A really good ending is defined by a few things, but one of the key factors is that a truly great ending doesn't have a follow-up. After all, it's an ending, the wrap-up of the entire narrative, the final ride off into the sunset. Adding more onto that would, by its very nature, ruin it - even if that new stuff is really good.
However, sometimes you get a new idea for a follow-up, or a project initially intended as a done-in-one is more successful than you anticipated, or even the story has turned into a money train that your bosses ain't gonna let stop unless they have a proverbial (and possibly literal) gun to their heads. Whatever the case, the end turns out to not be the end. This can prove embarrassing when you wrote an ending with the intent of never doing a sequel.
Some game endings are so brilliant, so final, that a sequel feels impossible to pull off. For better, and indeed for worse, these games ended on the most final note imaginable, and then just kinda kept going.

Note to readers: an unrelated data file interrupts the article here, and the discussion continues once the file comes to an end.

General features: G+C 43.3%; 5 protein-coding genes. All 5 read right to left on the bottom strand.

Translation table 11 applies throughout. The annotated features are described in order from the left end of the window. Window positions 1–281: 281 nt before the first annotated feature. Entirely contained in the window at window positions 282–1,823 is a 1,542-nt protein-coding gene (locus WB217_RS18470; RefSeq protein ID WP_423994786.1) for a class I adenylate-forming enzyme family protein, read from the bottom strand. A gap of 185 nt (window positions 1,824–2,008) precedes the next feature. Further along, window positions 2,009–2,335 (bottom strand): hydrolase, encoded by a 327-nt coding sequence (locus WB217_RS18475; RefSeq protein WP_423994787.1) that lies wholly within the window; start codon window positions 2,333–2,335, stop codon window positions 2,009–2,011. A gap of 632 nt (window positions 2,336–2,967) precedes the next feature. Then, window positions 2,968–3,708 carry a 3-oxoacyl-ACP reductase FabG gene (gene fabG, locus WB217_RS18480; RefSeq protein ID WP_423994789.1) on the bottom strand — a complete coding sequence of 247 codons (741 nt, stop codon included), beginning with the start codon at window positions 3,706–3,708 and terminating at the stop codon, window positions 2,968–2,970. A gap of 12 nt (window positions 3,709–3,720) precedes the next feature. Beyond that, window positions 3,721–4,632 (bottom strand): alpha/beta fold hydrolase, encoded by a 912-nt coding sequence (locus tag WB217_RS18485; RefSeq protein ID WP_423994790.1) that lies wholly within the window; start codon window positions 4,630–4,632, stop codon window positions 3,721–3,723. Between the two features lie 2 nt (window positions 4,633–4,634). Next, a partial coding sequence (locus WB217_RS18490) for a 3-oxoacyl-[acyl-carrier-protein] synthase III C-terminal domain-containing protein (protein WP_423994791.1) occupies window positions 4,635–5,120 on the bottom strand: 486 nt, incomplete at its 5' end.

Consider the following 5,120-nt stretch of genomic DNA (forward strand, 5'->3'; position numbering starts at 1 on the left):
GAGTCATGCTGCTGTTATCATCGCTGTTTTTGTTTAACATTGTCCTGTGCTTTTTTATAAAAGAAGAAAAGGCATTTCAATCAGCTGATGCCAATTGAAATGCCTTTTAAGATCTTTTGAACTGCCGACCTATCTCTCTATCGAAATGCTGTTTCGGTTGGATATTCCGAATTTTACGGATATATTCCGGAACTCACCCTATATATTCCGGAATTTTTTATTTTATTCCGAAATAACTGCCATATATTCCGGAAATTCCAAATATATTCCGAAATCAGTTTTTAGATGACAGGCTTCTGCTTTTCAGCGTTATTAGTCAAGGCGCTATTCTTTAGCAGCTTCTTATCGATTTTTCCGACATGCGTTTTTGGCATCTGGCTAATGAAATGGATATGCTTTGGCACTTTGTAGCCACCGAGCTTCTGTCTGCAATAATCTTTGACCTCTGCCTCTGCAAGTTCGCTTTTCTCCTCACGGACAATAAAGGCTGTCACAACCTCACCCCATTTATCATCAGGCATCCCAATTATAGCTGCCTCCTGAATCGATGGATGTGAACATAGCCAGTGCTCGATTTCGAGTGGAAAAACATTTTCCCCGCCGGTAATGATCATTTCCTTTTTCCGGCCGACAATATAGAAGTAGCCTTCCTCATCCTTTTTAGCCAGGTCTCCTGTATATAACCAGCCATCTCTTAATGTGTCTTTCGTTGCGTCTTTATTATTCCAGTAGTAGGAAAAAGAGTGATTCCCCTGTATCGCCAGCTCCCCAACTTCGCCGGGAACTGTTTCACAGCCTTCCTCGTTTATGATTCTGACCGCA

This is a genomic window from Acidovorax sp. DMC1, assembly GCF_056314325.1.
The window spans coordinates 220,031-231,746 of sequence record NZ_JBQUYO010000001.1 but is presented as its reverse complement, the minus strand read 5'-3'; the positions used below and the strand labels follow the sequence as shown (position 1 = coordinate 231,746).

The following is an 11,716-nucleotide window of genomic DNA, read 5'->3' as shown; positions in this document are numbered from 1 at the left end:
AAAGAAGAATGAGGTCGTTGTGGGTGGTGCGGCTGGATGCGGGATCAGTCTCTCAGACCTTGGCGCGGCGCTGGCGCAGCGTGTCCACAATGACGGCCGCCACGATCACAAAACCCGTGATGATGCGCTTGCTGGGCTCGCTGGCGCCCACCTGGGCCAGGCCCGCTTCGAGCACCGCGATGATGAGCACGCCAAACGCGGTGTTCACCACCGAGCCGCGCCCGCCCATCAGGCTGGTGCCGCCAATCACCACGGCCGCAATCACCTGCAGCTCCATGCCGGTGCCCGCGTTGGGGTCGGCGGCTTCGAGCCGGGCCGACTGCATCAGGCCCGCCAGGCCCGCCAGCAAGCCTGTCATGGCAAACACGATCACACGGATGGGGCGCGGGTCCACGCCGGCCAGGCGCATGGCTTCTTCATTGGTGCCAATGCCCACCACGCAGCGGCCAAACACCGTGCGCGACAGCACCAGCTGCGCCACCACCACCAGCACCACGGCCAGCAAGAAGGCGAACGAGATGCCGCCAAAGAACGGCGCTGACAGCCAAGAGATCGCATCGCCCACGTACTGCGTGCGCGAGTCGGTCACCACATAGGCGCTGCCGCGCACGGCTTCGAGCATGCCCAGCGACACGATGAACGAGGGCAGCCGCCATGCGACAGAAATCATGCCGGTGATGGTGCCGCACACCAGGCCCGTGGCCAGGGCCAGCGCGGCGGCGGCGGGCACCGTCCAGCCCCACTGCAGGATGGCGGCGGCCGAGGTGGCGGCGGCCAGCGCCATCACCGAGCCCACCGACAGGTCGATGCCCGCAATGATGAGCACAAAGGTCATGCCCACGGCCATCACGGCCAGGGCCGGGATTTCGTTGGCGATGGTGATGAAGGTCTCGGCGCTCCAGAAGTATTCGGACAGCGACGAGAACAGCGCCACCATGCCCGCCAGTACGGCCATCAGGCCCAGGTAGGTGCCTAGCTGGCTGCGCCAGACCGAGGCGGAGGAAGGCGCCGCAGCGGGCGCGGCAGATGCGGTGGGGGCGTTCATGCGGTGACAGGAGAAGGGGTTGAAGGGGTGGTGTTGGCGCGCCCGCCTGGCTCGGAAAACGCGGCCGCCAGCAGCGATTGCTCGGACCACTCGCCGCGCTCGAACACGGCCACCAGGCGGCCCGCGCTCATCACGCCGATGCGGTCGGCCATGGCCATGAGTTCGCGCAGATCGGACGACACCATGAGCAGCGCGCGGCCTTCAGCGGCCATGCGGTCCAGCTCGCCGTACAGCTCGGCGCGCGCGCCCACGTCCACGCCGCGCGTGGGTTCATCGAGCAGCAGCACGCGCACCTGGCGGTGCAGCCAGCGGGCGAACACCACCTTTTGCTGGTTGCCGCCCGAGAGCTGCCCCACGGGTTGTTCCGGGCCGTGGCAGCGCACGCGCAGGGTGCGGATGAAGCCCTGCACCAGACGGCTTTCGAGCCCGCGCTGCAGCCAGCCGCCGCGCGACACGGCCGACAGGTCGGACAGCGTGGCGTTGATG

10. BioShock 2
There are many ways you can go about definitively ending a story. One of the most surefire ways is to utterly destroy the setting of the story. How much more perfect can you get, right? Can't have a story when the story has nowhere to happen. So when 2K Games demanded a sequel to BioShock, the devs decided that this would be the end, and went about it accordingly.
BioShock 2 feels needless at every step of the journey. Despite the gameplay being, in many ways, far superior to its more famous sibling, nothing about it screams that this is a sequel that needed to happen. This is probably why BioShock 2 ends with the city of Rapture being abandoned for good.
Sure, it's still technically down there, but the falls of Andrew Ryan, Frank Fontaine, and then Sofia Lamb leave the city with little to no infrastructure. The destruction of Hephaestus means very little of Rapture still has electricity, and pretty much every city official has been murdered. So yeah, safe to say Rapture ain't bouncing back. In fact, this entry is at the bottom because, technically, it didn't.
Oh sure, there was another sequel, but BioShock Infinite is more along the lines of a soft reboot, until over halfway through the game and into the DLC when it explicitly references Rapture.